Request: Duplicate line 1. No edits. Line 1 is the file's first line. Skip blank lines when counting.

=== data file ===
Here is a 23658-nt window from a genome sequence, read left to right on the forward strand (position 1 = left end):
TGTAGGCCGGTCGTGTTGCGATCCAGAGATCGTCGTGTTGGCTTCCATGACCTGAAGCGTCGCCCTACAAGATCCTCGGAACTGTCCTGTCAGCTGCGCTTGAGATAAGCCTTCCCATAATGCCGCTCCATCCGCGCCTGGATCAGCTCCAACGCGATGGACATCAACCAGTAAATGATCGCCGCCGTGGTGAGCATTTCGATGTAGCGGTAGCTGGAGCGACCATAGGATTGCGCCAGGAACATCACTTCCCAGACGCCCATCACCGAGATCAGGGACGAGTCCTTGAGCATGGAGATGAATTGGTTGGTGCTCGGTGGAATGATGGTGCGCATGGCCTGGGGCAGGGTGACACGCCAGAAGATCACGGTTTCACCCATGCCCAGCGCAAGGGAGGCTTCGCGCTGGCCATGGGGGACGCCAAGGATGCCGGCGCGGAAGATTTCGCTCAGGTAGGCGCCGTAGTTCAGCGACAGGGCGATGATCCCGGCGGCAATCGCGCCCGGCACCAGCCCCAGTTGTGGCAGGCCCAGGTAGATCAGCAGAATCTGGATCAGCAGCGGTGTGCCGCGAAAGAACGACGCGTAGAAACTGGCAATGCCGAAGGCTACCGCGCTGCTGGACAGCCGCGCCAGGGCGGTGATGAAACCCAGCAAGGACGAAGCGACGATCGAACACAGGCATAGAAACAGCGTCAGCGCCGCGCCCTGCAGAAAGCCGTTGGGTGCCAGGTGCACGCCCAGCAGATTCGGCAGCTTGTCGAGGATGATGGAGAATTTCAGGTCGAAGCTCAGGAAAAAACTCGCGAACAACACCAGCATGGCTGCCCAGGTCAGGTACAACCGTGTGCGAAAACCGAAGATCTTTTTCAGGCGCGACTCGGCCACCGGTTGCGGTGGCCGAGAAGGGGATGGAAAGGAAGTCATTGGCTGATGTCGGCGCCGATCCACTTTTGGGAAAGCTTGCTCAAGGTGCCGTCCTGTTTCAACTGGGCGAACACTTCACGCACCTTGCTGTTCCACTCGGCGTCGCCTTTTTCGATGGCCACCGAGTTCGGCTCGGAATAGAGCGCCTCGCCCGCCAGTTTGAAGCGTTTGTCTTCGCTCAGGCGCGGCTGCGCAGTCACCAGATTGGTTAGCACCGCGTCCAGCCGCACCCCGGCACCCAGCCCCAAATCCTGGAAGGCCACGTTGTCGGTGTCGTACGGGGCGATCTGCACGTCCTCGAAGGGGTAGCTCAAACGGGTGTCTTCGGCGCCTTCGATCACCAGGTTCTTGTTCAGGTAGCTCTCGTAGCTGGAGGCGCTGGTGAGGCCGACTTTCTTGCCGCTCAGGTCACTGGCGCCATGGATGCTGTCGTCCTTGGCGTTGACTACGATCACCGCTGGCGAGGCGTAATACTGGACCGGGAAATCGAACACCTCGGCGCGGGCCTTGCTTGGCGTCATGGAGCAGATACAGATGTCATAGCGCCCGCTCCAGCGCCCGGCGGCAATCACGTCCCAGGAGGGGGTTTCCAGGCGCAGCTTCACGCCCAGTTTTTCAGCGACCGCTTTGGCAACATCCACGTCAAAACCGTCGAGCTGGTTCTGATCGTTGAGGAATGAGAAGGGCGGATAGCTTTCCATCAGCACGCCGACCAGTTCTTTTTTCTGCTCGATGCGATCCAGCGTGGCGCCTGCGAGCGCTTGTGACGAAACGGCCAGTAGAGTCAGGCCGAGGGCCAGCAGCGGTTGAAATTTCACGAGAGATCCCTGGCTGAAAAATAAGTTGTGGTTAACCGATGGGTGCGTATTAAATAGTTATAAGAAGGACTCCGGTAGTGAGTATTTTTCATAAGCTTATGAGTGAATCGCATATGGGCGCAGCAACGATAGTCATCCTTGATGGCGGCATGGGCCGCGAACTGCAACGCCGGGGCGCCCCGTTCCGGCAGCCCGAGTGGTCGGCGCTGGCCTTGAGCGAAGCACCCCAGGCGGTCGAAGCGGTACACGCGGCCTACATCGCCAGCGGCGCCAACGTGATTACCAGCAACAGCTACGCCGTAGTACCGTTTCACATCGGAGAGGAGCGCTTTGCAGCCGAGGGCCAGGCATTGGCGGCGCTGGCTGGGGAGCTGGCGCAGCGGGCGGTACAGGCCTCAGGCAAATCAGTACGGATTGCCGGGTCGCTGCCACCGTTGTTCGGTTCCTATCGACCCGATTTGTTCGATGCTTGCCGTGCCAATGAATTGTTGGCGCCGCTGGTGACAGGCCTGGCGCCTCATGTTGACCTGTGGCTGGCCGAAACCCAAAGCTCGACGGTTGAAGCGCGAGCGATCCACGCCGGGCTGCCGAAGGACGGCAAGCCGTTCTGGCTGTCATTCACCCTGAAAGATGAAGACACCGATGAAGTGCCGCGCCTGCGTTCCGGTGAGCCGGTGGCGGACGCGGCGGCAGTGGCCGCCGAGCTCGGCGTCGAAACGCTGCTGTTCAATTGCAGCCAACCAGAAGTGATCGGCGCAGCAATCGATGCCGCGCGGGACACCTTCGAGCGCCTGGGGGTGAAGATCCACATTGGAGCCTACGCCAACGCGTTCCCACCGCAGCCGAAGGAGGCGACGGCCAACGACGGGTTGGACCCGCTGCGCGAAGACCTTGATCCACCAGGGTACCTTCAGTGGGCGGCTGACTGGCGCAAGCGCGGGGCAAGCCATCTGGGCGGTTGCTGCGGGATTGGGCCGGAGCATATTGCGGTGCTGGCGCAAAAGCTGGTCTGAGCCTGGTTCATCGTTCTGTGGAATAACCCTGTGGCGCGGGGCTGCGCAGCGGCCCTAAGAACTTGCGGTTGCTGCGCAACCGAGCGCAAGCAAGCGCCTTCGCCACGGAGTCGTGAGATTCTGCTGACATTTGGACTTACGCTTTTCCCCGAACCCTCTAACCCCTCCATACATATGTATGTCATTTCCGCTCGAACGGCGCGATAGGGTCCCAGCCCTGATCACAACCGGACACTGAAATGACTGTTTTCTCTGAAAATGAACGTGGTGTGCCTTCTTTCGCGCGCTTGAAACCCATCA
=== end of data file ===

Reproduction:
Here is a 23658-nt window from a genome sequence, read left to right on the forward strand (position 1 = left end):